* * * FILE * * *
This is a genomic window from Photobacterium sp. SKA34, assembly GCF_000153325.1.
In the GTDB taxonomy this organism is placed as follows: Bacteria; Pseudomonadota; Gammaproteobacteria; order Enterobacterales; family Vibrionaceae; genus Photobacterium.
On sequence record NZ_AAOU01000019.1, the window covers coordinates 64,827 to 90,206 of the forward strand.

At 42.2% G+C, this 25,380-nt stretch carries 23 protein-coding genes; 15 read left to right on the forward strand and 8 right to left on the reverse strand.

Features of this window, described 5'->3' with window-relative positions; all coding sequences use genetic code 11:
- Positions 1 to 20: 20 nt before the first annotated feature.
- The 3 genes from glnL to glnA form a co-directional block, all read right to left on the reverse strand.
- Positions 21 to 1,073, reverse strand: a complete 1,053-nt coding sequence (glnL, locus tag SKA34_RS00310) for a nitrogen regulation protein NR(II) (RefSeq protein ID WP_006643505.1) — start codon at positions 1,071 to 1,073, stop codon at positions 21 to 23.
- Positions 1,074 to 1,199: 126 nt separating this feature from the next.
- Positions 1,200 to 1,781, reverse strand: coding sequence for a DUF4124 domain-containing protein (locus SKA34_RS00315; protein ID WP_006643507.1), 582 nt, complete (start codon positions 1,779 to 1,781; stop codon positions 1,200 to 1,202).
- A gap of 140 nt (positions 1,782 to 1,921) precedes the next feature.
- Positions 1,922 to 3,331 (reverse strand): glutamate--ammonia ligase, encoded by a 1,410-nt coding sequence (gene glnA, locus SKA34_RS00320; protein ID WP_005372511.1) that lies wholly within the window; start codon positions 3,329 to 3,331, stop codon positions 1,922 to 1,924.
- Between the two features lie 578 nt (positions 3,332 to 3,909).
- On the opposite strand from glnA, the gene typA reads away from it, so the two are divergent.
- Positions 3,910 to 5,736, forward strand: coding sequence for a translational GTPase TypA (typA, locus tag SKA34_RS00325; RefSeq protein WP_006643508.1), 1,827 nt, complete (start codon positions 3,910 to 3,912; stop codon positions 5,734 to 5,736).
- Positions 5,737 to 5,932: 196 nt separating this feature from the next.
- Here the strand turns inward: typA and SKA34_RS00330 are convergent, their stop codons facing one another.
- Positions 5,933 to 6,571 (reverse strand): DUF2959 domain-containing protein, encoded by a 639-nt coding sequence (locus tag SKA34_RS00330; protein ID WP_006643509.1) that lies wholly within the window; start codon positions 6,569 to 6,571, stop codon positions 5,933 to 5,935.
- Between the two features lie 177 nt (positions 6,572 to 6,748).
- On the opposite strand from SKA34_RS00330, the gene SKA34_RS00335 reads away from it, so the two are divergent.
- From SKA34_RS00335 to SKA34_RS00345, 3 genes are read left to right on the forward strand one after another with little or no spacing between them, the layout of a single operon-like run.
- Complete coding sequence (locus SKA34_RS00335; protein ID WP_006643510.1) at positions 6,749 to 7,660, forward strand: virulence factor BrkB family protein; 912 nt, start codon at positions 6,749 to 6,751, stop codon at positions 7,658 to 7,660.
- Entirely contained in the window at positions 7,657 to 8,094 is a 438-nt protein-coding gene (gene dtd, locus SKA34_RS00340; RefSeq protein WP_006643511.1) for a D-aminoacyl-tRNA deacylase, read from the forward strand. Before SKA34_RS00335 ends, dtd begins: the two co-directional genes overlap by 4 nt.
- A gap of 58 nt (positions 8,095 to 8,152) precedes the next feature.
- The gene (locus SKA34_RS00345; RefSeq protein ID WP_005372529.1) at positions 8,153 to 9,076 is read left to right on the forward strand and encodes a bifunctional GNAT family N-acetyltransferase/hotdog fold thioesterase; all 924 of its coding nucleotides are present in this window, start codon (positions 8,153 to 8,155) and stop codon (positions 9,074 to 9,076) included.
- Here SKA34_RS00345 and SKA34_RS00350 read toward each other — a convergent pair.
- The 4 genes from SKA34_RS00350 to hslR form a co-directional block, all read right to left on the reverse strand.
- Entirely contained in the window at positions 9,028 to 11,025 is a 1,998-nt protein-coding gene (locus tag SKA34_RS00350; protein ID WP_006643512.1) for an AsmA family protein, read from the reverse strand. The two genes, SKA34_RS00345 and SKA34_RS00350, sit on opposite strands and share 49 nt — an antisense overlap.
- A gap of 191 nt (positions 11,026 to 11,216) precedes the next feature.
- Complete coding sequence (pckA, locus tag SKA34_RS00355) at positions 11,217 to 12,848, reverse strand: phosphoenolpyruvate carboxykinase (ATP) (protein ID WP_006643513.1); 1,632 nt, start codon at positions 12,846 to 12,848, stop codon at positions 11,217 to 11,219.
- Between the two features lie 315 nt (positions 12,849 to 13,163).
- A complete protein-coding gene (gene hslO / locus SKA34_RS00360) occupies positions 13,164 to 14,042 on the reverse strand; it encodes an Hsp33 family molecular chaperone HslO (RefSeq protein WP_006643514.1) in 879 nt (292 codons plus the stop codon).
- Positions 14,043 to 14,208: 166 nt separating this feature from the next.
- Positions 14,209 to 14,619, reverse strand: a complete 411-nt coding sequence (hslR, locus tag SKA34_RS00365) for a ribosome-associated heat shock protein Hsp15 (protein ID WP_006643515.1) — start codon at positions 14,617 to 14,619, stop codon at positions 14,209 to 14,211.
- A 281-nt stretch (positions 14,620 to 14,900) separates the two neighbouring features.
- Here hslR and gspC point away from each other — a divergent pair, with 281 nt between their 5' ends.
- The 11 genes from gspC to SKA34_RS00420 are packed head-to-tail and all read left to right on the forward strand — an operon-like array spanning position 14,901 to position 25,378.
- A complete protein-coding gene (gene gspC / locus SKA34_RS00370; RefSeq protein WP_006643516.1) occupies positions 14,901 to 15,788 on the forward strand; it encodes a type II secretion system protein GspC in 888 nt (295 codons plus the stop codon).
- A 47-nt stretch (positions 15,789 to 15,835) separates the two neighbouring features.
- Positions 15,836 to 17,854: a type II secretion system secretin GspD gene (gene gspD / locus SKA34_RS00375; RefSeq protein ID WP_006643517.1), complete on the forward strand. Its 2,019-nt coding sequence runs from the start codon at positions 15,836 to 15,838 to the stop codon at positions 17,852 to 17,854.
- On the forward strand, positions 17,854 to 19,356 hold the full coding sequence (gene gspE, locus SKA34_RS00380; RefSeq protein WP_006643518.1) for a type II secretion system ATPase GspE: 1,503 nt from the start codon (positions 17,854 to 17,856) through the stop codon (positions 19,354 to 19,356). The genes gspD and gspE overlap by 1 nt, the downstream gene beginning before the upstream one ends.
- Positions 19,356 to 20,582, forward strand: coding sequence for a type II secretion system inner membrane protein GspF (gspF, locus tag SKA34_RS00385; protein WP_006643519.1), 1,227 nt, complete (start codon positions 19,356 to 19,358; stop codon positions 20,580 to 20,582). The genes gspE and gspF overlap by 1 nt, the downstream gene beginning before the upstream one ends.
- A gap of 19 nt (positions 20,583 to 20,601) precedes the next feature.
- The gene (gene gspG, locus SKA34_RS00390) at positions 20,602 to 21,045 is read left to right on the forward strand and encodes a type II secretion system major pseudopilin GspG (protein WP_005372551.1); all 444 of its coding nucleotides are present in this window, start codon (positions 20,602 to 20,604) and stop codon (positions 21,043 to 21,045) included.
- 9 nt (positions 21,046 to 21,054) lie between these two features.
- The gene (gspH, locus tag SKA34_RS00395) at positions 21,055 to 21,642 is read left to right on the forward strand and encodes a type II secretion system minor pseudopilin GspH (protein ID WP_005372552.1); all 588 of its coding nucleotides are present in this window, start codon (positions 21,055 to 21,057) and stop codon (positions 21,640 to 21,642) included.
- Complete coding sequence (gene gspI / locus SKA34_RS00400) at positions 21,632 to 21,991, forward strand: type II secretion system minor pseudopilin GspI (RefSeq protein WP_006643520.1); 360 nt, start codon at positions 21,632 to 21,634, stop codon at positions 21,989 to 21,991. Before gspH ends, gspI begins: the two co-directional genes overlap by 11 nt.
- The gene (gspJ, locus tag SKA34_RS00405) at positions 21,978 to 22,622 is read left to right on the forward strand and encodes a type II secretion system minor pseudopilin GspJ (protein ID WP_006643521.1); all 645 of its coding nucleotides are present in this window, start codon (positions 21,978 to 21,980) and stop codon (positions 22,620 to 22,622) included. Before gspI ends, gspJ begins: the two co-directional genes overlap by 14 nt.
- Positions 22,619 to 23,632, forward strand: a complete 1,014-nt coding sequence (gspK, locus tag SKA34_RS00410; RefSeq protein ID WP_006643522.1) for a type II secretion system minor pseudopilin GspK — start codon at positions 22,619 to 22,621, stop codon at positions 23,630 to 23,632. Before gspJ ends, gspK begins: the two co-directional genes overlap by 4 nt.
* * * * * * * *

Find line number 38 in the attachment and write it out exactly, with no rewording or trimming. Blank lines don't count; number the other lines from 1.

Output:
- A complete protein-coding gene (gene gspC / locus SKA34_RS00370; RefSeq protein WP_006643516.1) occupies positions 14,901 to 15,788 on the forward strand; it encodes a type II secretion system protein GspC in 888 nt (295 codons plus the stop codon).